A minibus pulls up at the hostel, the driver gets out and asks whether we are going to Cameron Highlands. We confirmed and climbed aboard the unusually empty minibus. What a fantastic trip we had just the three of us and the minibus driver. We stopped at Father’s Guesthouse which sits overlooking the town of Tanah Rata, the administrative centre of Cameron Highlands. Already we felt the relief from the heat as the Cameron Highlands is one of the highest points in Malaysia which means the temperature drops significantly. I loved it as I had been in this humid heat ever since Saigon back in April and it was time to get some nice refreshing cool air. The dormitory in Father’s Guesthouse was massive and took up the whole ground floor.
Our stomachs were grumbling a little so we headed down the hill to get some Indian food which Barbara and I had been wanting all week. As we sat there ordering we were joined by the minibus driver that had brought us from Penang. He’s quite an interesting fellow as he sat there declaring himself as a great short term lover to Barbara and Maggie. Awkward!!
|The bridge which Maggie did not fall through|
The Cameron Highlands has some magnificent scenery and is home to the biggest single bloom and smelliest flower in the world. Being stubborn and not wanting to throw money at an organised tour Maggie, Barbara and I were going to get a taxi and make the walk ourselves but the manager at our guesthouse sincerely warned us against that as there is no way we would be able to do it by ourselves. Within the next thirty minutes a rather beaten 4 x 4 arrived ready to take us and a couple of others to see the flower. It was definitely the right call as the initial drive along the main smooth highway ended as we turned off and headed up on a rough dirt road which had us all shaking and being thrown side to side. The battering journey ended once the track became too inhospitable for the vehicle. It was time for a trek. The humidity in the jungle was high and a layer of sweat enveloped my body.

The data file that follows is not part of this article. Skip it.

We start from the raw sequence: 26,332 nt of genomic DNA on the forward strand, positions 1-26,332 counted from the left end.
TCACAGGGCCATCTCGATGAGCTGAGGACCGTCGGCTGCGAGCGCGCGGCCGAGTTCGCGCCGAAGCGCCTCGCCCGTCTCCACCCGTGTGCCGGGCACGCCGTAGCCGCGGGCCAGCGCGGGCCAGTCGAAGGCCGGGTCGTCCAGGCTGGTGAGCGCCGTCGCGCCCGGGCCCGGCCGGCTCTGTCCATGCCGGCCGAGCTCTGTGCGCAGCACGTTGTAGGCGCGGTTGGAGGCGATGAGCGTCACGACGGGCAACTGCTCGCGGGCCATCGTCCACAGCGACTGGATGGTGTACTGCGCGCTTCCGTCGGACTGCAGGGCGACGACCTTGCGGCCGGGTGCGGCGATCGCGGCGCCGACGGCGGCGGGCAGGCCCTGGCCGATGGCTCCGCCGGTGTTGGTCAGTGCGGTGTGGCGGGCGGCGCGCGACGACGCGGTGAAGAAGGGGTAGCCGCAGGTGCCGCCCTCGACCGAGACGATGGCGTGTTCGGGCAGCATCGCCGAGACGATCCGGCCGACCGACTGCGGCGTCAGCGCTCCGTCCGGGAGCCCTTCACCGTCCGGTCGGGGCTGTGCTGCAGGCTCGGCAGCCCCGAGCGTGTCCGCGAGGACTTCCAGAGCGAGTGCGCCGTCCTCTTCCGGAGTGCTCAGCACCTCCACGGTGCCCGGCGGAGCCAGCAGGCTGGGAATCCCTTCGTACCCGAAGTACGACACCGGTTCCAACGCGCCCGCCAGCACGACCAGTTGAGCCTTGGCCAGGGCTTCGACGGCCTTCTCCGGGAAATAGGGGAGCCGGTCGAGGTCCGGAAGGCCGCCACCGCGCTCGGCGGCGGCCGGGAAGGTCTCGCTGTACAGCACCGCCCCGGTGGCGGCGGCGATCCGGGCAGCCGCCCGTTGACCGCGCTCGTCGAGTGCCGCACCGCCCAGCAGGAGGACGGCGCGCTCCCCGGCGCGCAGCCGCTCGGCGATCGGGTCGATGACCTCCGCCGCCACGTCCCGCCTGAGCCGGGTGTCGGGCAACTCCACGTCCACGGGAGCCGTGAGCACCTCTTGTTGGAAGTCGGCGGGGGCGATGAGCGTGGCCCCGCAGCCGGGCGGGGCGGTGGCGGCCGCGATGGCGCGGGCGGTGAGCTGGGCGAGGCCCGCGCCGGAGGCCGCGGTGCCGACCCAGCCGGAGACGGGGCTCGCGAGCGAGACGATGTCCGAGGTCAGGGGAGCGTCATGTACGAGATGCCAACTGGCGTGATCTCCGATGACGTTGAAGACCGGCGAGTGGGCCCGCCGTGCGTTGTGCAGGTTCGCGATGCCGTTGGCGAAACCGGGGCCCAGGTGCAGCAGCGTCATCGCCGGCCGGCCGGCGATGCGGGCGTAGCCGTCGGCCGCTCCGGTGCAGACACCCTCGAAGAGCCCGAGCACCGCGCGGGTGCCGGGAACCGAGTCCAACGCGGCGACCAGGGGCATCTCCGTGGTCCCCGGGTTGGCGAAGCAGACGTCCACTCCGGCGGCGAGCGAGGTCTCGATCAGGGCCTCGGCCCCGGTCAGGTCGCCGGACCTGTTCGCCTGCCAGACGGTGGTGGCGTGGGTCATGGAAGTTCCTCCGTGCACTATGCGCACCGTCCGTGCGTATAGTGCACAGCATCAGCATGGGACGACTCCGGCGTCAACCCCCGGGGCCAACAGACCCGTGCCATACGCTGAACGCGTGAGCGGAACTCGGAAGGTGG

The flower is called Rafflesia Arnoldii and is commonly referred to as the Corpse Flower as the smell it produces is akin to decaying flesh. The manager of Father’s Guesthouse was quite right, we would never have found this flower on our own as the hike took us along a path to begin with but then off the beaten track through the bushes and over fallen trees to find one single flower in bloom. I didn’t find it smelly at all, but that is maybe because I have been travelling for a while and my sense of smell has dramatically decreased.
On the way back to Tanah Rata we stopped at a village full of recovering cannibals who had just recently stopped eating humans. They did however have a selection of monkeys which were to be eaten later. One small monkey had taken a liking to Maggie and clung onto her finger through the cage. We finished by learning how to effectively use a blow pipe. I think years of playing woodwind had helped me reach the target. We then stopped for a bite to eat whilst watching a wedding party go past with their fantastic display of celebration.
|Our driver, Barbara and Maggie in the plantation|
|Time to work....|
|Can't forget our steamboat meal!!|